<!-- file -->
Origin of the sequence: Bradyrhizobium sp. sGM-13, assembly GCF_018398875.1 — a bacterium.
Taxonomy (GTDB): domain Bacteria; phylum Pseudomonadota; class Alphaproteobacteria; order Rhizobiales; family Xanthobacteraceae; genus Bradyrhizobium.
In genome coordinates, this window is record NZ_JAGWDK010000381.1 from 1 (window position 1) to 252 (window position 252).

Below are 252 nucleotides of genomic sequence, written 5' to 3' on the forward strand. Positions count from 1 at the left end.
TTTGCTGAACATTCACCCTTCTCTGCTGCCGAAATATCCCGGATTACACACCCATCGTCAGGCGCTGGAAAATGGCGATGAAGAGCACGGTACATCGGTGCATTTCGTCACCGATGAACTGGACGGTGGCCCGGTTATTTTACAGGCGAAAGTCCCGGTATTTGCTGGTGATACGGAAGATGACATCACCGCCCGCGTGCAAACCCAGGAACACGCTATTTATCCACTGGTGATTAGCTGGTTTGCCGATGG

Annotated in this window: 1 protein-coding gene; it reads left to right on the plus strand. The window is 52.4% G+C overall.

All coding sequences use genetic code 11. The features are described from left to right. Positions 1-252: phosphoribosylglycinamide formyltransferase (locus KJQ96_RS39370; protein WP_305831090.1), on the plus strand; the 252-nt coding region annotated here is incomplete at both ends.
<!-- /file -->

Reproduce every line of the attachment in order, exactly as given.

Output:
Origin of the sequence: Bradyrhizobium sp. sGM-13, assembly GCF_018398875.1 — a bacterium.
Taxonomy (GTDB): domain Bacteria; phylum Pseudomonadota; class Alphaproteobacteria; order Rhizobiales; family Xanthobacteraceae; genus Bradyrhizobium.
In genome coordinates, this window is record NZ_JAGWDK010000381.1 from 1 (window position 1) to 252 (window position 252).

Below are 252 nucleotides of genomic sequence, written 5' to 3' on the forward strand. Positions count from 1 at the left end.
TTTGCTGAACATTCACCCTTCTCTGCTGCCGAAATATCCCGGATTACACACCCATCGTCAGGCGCTGGAAAATGGCGATGAAGAGCACGGTACATCGGTGCATTTCGTCACCGATGAACTGGACGGTGGCCCGGTTATTTTACAGGCGAAAGTCCCGGTATTTGCTGGTGATACGGAAGATGACATCACCGCCCGCGTGCAAACCCAGGAACACGCTATTTATCCACTGGTGATTAGCTGGTTTGCCGATGG

Annotated in this window: 1 protein-coding gene; it reads left to right on the plus strand. The window is 52.4% G+C overall.

All coding sequences use genetic code 11. The features are described from left to right. Positions 1-252: phosphoribosylglycinamide formyltransferase (locus KJQ96_RS39370; protein WP_305831090.1), on the plus strand; the 252-nt coding region annotated here is incomplete at both ends.